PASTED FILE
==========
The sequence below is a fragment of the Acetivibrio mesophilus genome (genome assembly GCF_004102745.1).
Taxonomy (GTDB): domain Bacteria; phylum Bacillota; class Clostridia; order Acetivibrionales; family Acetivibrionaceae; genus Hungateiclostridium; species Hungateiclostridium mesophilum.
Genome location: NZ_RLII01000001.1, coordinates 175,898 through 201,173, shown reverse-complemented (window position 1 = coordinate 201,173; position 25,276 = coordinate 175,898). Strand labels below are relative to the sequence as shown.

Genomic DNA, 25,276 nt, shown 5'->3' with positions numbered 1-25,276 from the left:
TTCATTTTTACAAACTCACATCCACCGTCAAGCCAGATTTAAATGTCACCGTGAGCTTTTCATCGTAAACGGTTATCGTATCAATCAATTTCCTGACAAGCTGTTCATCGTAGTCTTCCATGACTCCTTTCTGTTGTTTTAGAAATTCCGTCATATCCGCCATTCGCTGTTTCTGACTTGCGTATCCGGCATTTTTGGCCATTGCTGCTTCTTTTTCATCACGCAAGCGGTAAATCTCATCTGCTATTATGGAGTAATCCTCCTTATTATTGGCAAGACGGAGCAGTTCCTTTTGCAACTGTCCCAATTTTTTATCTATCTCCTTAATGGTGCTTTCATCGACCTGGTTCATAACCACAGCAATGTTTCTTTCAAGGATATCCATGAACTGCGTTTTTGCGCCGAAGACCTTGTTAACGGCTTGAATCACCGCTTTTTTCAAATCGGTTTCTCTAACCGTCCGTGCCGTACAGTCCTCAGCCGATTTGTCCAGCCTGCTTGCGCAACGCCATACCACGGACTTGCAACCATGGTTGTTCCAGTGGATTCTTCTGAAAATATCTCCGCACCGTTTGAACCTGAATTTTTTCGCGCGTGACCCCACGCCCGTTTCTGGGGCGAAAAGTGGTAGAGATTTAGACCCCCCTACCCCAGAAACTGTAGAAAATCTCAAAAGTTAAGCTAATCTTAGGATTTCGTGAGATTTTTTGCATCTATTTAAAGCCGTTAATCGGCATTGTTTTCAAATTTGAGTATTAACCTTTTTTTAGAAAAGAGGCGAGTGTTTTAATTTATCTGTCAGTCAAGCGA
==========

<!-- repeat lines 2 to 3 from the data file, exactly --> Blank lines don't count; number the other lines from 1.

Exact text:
Taxonomy (GTDB): domain Bacteria; phylum Bacillota; class Clostridia; order Acetivibrionales; family Acetivibrionaceae; genus Hungateiclostridium; species Hungateiclostridium mesophilum.
Genome location: NZ_RLII01000001.1, coordinates 175,898 through 201,173, shown reverse-complemented (window position 1 = coordinate 201,173; position 25,276 = coordinate 175,898). Strand labels below are relative to the sequence as shown.